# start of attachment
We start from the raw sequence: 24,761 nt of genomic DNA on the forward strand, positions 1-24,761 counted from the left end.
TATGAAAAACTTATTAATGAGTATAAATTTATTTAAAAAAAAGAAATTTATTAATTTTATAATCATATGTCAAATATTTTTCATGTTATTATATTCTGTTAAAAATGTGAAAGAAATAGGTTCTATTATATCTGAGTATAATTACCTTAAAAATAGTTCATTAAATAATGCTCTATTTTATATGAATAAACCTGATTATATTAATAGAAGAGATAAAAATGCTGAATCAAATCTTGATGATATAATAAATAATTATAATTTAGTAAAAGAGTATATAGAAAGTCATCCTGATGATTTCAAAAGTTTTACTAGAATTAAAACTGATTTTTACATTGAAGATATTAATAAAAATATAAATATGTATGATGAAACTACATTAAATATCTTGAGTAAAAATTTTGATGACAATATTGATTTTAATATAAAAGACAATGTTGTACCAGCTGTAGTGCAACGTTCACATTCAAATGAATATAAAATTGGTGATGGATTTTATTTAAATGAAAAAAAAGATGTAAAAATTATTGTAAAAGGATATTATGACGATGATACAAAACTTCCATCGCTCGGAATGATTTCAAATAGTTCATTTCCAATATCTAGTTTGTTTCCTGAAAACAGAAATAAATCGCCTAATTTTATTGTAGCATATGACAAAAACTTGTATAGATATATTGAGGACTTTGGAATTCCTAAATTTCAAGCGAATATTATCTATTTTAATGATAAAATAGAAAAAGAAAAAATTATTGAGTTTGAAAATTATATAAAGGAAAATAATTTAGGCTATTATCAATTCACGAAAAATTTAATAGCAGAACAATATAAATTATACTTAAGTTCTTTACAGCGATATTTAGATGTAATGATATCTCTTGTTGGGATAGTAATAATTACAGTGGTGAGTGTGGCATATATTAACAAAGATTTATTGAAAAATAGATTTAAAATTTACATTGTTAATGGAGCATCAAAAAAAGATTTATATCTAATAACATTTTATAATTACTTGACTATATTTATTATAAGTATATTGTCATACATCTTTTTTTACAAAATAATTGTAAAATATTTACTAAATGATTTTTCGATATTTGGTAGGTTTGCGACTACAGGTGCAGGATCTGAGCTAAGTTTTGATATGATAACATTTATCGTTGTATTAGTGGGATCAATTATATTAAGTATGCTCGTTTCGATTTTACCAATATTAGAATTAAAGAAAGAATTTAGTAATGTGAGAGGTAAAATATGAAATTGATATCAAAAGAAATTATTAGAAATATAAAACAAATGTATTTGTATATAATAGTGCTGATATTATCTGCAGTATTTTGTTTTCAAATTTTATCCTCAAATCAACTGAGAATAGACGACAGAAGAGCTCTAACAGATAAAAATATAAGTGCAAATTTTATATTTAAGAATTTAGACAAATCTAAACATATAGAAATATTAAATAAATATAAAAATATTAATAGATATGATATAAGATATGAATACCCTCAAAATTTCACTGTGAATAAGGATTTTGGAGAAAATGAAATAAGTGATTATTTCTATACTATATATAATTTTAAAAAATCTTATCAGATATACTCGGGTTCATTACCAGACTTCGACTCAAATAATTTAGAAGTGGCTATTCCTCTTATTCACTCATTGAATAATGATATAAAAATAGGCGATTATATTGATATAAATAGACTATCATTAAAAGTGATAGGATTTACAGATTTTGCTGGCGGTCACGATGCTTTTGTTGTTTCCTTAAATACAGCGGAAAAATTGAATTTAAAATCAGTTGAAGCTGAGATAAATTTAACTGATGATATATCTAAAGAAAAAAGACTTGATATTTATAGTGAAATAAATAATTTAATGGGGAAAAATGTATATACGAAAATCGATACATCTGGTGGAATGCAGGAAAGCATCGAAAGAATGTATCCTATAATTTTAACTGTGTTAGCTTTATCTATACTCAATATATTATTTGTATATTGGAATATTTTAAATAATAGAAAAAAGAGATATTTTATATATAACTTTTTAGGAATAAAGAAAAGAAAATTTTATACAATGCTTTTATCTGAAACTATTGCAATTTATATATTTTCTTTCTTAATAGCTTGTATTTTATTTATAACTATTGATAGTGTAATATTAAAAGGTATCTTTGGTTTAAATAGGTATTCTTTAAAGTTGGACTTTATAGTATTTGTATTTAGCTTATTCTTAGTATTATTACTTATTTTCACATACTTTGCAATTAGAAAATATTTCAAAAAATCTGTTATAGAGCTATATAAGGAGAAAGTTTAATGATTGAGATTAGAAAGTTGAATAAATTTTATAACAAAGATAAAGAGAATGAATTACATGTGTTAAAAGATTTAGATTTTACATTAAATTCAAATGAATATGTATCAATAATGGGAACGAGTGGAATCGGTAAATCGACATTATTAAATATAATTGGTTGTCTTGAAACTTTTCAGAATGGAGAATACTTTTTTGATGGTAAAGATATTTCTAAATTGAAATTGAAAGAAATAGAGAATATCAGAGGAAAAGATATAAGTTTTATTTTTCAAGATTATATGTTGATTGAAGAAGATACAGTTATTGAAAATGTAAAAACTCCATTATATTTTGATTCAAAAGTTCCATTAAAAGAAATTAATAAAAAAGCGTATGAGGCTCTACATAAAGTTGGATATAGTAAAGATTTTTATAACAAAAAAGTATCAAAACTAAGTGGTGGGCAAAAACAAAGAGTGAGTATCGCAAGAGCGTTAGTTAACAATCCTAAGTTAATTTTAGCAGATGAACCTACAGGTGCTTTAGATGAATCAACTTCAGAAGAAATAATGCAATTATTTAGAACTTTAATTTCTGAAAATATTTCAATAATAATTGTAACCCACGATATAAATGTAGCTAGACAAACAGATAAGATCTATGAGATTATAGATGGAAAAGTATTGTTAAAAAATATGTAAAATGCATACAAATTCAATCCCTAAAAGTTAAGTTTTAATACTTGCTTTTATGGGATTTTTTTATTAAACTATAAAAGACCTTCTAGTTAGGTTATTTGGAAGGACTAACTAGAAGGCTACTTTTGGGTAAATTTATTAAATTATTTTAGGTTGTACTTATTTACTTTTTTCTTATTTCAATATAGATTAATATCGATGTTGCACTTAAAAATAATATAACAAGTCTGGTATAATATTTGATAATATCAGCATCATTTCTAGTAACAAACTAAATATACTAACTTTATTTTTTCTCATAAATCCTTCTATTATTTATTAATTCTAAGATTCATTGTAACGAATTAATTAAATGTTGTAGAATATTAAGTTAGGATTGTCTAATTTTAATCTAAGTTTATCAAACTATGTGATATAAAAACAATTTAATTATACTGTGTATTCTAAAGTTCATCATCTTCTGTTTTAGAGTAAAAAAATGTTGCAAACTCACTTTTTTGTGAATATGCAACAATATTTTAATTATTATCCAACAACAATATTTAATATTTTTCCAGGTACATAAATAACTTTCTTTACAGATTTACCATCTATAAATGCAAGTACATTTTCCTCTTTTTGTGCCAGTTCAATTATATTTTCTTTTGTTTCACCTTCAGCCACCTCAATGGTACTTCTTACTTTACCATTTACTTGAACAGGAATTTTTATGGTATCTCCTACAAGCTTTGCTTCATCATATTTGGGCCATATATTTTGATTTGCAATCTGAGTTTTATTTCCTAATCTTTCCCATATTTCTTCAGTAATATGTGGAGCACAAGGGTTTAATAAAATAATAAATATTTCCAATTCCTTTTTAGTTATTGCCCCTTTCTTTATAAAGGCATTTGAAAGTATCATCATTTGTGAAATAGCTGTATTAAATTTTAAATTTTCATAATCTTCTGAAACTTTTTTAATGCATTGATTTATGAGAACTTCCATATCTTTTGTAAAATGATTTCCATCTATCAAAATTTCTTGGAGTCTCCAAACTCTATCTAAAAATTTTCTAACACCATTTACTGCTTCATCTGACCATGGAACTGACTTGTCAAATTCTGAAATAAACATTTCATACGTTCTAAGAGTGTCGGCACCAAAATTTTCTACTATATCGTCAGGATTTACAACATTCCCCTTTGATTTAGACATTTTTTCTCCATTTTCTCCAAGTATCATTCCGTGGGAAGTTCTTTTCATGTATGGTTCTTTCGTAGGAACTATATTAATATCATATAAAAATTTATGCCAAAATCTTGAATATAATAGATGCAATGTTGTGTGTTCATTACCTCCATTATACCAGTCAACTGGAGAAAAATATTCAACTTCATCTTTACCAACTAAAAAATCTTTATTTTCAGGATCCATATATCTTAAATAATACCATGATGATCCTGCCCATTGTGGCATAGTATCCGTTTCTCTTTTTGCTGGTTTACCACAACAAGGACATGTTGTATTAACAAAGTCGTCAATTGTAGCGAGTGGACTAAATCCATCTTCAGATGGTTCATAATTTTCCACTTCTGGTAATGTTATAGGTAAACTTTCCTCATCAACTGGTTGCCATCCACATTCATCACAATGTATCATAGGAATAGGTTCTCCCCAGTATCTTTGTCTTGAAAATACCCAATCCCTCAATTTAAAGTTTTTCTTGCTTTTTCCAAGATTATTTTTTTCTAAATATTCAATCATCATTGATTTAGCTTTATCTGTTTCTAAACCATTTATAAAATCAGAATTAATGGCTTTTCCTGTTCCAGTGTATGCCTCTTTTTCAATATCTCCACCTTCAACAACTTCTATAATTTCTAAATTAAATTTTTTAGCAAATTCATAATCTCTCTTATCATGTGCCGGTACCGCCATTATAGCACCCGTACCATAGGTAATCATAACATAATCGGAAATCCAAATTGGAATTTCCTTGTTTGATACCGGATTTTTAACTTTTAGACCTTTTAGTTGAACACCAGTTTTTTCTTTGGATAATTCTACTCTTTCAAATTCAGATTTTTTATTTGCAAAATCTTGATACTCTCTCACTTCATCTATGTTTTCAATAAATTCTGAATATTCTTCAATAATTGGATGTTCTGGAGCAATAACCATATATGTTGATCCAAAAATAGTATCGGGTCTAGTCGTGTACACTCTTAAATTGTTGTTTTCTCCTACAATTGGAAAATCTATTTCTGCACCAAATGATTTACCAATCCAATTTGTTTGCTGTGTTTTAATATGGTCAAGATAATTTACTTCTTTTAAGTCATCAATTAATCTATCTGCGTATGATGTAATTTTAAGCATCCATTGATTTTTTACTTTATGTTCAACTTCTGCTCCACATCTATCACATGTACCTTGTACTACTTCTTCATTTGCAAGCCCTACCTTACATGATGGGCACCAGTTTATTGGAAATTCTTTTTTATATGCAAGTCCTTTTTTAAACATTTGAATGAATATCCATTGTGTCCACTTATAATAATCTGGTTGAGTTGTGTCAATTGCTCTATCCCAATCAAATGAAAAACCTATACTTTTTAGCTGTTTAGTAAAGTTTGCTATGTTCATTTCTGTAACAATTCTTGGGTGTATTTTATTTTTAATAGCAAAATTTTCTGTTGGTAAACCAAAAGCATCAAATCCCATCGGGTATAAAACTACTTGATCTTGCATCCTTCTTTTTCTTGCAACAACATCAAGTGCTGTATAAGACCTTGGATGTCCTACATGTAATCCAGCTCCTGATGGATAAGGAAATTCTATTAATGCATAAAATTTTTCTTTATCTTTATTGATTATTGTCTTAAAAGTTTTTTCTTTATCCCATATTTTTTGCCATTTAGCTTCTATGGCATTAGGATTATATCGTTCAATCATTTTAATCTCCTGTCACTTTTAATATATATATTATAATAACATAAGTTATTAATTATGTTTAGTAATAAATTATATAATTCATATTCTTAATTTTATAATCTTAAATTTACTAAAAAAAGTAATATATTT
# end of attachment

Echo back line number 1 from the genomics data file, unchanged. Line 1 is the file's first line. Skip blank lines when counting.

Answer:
We start from the raw sequence: 24,761 nt of genomic DNA on the forward strand, positions 1-24,761 counted from the left end.